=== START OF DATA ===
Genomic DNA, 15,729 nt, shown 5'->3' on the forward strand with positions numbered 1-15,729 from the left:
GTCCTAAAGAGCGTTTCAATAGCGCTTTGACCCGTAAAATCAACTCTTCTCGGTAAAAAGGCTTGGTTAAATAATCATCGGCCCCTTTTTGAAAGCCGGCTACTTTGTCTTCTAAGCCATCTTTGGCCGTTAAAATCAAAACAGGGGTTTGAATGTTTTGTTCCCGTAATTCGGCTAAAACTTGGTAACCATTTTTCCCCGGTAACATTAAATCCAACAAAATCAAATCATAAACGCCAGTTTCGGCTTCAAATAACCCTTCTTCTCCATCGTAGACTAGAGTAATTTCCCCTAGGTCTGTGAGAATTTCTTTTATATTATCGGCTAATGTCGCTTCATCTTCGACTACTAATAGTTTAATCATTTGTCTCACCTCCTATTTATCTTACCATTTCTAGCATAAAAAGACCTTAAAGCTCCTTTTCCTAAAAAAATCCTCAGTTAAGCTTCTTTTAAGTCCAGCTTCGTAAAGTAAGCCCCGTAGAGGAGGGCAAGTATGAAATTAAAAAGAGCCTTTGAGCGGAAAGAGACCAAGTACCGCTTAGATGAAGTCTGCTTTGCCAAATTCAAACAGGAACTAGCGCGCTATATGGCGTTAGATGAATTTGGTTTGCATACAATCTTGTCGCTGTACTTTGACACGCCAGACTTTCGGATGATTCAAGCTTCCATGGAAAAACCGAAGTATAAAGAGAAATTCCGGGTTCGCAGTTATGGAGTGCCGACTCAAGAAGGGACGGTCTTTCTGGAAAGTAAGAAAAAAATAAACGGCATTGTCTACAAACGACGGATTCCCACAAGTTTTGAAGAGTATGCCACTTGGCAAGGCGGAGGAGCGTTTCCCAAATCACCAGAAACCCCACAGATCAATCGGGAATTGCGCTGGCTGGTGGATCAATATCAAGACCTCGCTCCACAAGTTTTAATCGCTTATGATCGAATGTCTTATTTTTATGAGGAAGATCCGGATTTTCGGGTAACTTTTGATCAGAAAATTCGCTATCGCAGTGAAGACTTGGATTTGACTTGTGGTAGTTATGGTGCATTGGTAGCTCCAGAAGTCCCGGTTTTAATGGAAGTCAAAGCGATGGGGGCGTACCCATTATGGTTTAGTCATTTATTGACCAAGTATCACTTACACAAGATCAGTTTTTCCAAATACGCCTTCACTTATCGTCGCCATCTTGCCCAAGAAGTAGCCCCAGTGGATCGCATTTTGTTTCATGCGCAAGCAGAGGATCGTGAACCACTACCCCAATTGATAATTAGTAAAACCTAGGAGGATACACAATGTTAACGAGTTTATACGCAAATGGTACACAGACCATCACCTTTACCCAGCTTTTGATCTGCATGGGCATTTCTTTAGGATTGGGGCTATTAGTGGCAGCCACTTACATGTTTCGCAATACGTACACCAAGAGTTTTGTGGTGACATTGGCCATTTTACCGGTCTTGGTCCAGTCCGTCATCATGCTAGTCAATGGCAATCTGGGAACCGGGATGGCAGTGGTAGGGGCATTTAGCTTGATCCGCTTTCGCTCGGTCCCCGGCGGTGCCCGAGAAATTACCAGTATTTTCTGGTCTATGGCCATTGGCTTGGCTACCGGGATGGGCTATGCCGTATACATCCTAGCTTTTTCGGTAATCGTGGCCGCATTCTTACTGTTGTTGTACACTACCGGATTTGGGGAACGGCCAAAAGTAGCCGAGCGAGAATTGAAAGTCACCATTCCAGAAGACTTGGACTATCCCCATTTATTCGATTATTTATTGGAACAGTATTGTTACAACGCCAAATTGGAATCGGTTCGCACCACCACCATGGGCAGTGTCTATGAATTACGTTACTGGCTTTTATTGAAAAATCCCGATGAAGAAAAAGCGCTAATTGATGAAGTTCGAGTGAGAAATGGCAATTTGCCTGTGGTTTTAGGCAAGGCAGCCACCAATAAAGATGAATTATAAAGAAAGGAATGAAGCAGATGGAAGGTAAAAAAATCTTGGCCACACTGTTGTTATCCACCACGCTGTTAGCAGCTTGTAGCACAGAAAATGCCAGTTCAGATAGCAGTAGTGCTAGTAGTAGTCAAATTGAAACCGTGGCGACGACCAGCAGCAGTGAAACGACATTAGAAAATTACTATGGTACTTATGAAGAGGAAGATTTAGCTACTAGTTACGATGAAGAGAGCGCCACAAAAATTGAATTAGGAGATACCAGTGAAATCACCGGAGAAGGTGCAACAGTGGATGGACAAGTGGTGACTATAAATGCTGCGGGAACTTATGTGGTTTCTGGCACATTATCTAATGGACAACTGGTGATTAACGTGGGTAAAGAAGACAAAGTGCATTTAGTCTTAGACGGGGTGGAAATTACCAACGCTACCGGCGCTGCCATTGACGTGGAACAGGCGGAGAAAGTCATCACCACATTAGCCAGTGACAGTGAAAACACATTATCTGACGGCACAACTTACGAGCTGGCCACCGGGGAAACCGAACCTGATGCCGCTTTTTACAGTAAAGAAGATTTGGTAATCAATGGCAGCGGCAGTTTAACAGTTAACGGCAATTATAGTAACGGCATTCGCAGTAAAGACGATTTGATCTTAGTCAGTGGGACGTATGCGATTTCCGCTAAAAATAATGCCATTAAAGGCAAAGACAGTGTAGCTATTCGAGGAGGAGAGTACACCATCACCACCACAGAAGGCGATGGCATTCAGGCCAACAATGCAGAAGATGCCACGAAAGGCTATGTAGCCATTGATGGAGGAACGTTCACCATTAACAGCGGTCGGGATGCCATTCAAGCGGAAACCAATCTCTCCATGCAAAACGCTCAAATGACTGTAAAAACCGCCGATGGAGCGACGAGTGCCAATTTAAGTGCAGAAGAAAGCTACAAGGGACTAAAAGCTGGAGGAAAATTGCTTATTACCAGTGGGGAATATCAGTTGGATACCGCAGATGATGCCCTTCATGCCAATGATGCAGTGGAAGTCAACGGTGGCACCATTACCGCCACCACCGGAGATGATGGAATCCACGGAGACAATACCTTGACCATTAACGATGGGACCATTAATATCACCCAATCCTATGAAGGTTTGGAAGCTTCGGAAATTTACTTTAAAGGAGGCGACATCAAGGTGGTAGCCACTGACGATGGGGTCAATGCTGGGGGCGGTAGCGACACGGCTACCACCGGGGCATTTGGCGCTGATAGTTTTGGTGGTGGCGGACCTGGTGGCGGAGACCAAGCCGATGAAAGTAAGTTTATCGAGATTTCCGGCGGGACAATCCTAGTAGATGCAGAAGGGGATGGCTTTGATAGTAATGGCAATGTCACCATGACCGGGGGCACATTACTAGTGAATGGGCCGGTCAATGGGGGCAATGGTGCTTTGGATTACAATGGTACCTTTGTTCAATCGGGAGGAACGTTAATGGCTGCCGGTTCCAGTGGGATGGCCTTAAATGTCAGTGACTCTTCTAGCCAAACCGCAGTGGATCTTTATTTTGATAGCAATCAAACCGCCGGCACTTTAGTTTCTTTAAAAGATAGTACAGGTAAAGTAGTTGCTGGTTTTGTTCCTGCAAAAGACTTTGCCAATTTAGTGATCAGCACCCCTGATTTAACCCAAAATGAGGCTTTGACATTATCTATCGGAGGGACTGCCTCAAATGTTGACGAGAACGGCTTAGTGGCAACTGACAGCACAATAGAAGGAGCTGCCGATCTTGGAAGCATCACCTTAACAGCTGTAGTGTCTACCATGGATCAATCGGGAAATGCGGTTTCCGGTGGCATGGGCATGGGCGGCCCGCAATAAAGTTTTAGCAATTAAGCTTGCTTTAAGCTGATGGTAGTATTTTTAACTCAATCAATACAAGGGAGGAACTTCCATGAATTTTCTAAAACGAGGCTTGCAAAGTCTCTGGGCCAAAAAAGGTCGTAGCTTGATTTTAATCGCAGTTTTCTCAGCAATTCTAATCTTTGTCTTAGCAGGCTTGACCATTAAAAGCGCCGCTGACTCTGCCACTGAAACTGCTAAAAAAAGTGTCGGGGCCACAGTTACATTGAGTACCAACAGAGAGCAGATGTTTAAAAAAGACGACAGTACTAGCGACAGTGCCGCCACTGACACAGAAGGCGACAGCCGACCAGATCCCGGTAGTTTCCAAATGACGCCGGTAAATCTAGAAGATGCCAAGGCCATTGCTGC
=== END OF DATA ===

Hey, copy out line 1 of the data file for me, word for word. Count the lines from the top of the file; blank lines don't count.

Genomic DNA, 15,729 nt, shown 5'->3' on the forward strand with positions numbered 1-15,729 from the left: